On Sunday 29 November, the day of the referendum for the contentious and hard-fought Swiss Responsible Business Initiative (RBI), human rights expert Dick Marty stated, ‘if victory doesn’t come today, it will certainly come tomorrow.’ In the end, although the RBI won a majority of the popular vote, 50.7%, it failed to secure the majority of cantonal votes required to pass the law, showcasing a power struggle between most Swiss corporations and others – including progressive groups and civil society organisations – who demanded that companies uphold human rights and environmental standards. This divisive campaign, along with the support for the initiative among a majority of Swiss voters, has led to questions over the implications of the result and whether mandatory human rights due diligence will continue to occupy a place on the Swiss political agenda.
What was on the line?
If the RBI had passed, it would have required companies to provide proof that they had carried out proper human rights and environmental due diligence by conducting impact assessments of their activities and mitigation strategies to avoid being held liable for any eventual violations. Significantly, the law would have had an extraterritorial scope, as companies could have incurred civil liability for any violations resulting from the activities of their overseas subsidiaries and subcontractors. According to the proposal, if companies had failed to carry out adequate due diligence, individual victims and organisations would thus have been able to hold businesses accountable in Swiss courts and seek reparations and redress for violations under Swiss law. The initiative, therefore, would have been a significant breakthrough in ensuring compliance with international human rights standards and would have been only the second initiative to create an overarching (i.e. along a company’s entire supply chain) mandatory human rights due diligence framework, following in the footsteps of the 2017 French Loi de Vigilance.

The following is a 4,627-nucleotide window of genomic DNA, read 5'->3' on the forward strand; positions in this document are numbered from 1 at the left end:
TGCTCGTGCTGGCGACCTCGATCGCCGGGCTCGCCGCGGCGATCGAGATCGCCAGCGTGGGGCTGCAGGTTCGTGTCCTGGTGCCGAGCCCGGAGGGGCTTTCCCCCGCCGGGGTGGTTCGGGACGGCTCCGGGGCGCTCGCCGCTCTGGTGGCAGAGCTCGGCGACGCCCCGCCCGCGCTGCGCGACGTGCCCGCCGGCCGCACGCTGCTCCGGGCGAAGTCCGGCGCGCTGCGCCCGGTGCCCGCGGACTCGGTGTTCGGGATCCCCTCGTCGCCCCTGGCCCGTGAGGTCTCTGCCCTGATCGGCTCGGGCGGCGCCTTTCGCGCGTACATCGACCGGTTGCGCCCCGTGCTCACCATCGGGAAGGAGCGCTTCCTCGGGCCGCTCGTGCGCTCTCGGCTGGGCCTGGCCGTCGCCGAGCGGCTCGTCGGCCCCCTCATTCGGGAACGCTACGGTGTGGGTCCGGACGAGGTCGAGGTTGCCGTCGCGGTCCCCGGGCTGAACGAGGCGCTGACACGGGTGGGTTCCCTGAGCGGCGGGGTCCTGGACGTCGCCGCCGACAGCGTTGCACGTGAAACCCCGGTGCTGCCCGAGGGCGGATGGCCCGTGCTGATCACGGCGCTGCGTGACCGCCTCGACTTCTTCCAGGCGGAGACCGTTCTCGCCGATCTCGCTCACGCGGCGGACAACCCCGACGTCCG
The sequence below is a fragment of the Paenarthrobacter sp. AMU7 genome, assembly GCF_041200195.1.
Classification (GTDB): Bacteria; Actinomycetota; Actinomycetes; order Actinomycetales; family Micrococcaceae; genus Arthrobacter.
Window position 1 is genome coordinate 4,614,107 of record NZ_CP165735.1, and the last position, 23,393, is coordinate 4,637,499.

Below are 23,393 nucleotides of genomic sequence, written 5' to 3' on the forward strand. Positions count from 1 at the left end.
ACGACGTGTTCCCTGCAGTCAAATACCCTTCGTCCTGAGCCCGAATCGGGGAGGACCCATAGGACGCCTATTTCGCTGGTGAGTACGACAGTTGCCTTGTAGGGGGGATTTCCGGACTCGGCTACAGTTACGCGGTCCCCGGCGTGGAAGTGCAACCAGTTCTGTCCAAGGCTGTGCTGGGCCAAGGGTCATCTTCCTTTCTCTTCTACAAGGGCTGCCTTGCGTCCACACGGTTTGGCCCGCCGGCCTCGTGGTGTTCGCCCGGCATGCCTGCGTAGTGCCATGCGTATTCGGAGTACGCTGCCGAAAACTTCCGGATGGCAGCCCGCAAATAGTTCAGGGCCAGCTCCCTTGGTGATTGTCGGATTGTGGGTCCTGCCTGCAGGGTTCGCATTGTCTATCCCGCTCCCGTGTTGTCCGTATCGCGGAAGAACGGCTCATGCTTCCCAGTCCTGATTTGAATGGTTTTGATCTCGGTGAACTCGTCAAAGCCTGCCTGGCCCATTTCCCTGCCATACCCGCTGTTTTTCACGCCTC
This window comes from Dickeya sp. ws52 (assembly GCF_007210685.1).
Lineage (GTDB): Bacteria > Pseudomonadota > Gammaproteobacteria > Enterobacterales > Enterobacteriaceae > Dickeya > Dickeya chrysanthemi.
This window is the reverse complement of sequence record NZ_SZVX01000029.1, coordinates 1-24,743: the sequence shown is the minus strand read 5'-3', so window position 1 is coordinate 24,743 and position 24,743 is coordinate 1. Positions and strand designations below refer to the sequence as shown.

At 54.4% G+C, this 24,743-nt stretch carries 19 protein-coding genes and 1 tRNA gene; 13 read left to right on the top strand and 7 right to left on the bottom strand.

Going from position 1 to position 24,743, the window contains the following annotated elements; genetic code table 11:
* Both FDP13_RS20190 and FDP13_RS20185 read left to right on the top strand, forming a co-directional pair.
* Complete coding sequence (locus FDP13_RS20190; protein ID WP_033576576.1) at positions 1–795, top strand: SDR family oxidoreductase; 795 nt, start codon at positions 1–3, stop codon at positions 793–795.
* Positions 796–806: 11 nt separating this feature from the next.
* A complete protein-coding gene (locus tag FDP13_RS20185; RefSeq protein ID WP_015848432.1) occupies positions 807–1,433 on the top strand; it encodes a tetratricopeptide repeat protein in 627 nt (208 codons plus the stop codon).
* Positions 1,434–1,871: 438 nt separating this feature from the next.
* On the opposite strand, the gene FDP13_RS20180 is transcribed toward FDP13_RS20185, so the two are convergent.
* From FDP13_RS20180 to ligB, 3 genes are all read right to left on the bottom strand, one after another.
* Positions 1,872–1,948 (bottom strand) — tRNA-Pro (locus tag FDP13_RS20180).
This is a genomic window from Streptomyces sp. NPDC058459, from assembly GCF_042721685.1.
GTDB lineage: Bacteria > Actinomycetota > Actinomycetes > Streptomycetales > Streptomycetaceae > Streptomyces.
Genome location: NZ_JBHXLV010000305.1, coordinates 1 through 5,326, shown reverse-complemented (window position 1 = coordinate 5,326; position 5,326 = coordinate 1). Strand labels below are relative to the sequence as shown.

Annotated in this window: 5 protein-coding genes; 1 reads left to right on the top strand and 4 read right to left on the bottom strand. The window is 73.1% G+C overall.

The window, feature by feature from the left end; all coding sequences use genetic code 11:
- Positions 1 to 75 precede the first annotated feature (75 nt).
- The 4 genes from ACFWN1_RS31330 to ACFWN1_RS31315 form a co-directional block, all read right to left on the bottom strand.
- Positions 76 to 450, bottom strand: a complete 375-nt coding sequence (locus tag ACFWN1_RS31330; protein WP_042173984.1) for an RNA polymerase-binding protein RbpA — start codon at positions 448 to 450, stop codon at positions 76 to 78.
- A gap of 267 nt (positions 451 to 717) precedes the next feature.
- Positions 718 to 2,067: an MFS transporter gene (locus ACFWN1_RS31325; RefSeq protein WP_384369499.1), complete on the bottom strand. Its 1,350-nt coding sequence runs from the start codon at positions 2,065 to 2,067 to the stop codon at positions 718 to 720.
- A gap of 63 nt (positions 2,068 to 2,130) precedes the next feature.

The initiative comes in the aftermath of several high-profile cases of wrongdoings by Swiss-based firms – particularly in the commodity sector – which were met with impunity due to the nature of the corporate veil. For example, Glencore, a Swiss-based multinational firm, has recently come under scrutiny for the prevalence of child labour in their copper and cobalt mines in the Democratic Republic of Congo. Similarly, Syngenta, an agribusiness company, was found to have been responsible for various cases of pesticide poisoning in India. In the lead-up to the referendum, human rights expert Dick Marty, who also co-chaired the long-standing RBI committee, had warned that its possible failure would put Switzerland behind other countries in tackling environmental and social issues ‘as was the case with money laundering or banking secrecy.’
The opposition strikes
The initiative was met with significant resistance from multinational companies as well as members of the Swiss government and parliament, who claimed that it reached too far and would put companies under undue scrutiny for the activities of overseas suppliers, causing a flood of lawsuits and overburdening Swiss courts. Some argued that the initiative would prompt Swiss companies to relocate, leading to the loss of jobs and taxable assets in Switzerland. Others pointed to the COVID-19 crisis and the deterioration of the international economic situation, arguing that the approval of the RBI would overburden Swiss multinational corporations such as Nestlé and Glencore and thus unduly impact Swiss economic interests. Despite the ultimate defeat of the initiative, it is important to keep in mind that its support among a majority of the popular vote points to a clear sign that the Swiss population wants greater accountability for corporate activities.